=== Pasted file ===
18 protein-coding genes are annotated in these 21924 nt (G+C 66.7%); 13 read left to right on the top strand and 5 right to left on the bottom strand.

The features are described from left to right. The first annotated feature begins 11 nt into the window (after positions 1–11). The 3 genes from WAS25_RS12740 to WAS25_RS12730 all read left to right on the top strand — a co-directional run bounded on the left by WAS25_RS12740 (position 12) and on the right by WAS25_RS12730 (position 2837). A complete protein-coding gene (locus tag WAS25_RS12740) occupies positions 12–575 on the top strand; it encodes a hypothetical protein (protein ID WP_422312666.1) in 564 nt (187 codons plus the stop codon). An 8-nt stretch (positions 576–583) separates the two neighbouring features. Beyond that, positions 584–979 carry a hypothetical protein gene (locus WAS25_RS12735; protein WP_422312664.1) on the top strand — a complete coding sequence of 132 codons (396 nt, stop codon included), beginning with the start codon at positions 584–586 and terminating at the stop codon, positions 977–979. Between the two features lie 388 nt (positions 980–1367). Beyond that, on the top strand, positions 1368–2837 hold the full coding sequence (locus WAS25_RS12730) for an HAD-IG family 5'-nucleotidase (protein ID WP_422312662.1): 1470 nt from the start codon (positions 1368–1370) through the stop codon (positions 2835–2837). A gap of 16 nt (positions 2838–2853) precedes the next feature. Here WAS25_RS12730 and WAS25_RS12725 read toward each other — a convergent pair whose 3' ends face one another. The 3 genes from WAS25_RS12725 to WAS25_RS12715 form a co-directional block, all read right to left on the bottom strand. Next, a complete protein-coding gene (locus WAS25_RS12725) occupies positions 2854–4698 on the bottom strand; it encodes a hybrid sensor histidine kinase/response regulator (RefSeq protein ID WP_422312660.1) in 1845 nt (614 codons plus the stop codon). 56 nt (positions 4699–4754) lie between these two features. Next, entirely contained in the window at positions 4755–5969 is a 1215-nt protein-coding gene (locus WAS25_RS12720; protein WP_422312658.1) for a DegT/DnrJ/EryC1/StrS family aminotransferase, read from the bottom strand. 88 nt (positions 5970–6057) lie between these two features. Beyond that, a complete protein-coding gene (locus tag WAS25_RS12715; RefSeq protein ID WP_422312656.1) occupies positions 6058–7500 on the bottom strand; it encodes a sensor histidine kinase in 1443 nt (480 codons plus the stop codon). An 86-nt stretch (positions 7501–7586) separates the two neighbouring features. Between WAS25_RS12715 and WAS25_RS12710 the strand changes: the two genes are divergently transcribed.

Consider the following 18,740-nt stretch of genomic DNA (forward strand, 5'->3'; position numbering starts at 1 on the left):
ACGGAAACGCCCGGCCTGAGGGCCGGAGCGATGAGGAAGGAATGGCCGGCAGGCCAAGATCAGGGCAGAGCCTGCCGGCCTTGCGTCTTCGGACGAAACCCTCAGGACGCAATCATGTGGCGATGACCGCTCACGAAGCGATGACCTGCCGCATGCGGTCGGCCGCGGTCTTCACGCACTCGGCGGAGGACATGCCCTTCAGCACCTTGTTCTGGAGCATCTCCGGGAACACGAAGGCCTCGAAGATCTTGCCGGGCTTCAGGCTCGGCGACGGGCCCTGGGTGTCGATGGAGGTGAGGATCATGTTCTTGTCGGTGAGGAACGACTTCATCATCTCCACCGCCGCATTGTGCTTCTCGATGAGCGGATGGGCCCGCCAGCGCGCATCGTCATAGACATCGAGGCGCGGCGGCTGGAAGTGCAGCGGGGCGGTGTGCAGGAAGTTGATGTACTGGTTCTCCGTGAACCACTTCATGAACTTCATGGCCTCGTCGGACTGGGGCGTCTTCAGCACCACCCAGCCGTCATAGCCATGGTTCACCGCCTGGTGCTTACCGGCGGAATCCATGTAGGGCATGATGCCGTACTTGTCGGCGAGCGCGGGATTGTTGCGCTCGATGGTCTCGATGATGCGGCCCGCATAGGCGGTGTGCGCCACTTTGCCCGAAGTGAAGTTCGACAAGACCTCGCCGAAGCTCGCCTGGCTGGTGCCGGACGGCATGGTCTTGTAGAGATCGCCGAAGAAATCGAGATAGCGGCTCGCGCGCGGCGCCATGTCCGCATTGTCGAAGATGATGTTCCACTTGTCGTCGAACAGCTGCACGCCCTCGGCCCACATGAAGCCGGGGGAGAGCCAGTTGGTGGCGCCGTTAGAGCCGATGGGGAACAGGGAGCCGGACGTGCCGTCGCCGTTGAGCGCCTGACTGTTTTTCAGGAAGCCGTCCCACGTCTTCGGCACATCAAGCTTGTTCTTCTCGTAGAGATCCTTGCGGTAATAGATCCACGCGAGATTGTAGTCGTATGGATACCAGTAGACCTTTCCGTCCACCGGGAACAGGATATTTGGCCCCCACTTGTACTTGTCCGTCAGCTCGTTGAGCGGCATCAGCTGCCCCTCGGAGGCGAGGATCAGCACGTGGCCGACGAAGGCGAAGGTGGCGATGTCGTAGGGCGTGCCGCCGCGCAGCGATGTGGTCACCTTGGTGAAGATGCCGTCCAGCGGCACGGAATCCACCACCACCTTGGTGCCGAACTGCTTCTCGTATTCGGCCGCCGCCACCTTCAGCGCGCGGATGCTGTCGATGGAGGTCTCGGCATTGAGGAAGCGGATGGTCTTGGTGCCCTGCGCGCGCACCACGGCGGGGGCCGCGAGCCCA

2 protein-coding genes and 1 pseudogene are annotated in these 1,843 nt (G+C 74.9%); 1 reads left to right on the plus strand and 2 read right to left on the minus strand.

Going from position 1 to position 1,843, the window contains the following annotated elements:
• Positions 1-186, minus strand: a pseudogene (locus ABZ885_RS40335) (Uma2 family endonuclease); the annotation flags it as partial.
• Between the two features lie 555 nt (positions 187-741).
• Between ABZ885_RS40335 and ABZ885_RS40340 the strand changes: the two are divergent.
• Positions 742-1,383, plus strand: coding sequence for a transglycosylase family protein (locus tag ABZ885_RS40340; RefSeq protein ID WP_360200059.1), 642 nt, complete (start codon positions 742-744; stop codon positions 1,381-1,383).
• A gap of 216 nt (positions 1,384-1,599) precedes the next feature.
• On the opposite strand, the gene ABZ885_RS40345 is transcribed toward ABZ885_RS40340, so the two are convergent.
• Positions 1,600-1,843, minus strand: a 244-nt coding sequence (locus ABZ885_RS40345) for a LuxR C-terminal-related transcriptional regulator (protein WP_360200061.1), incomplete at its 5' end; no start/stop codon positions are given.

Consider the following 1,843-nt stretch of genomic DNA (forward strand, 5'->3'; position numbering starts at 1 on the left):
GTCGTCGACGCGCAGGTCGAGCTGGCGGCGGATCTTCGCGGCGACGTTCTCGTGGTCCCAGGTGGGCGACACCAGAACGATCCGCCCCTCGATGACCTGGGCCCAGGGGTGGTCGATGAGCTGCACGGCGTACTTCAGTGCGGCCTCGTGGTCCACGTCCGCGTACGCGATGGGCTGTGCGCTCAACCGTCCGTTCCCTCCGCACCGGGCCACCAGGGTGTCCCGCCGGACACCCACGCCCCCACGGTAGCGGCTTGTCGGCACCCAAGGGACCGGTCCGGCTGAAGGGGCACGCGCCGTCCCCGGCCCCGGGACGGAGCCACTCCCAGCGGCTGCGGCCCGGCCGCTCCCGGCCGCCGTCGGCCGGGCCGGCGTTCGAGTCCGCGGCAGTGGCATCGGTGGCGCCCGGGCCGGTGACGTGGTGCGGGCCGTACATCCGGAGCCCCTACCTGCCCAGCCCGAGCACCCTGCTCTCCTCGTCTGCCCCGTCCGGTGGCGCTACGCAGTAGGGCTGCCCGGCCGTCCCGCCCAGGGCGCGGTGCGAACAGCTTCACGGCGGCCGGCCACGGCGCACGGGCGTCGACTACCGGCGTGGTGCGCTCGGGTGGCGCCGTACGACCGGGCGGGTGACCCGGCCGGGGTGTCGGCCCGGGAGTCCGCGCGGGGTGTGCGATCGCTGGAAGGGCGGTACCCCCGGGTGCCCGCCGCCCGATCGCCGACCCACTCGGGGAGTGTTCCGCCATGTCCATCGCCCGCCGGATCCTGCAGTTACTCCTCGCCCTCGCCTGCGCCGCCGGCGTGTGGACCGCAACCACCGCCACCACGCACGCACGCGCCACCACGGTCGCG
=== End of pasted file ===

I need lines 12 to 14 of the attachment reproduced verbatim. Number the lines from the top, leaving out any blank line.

• On the opposite strand, the gene ABZ885_RS40345 is transcribed toward ABZ885_RS40340, so the two are convergent.
• Positions 1,600-1,843, minus strand: a 244-nt coding sequence (locus ABZ885_RS40345) for a LuxR C-terminal-related transcriptional regulator (protein WP_360200061.1), incomplete at its 5' end; no start/stop codon positions are given.

Consider the following 1,843-nt stretch of genomic DNA (forward strand, 5'->3'; position numbering starts at 1 on the left):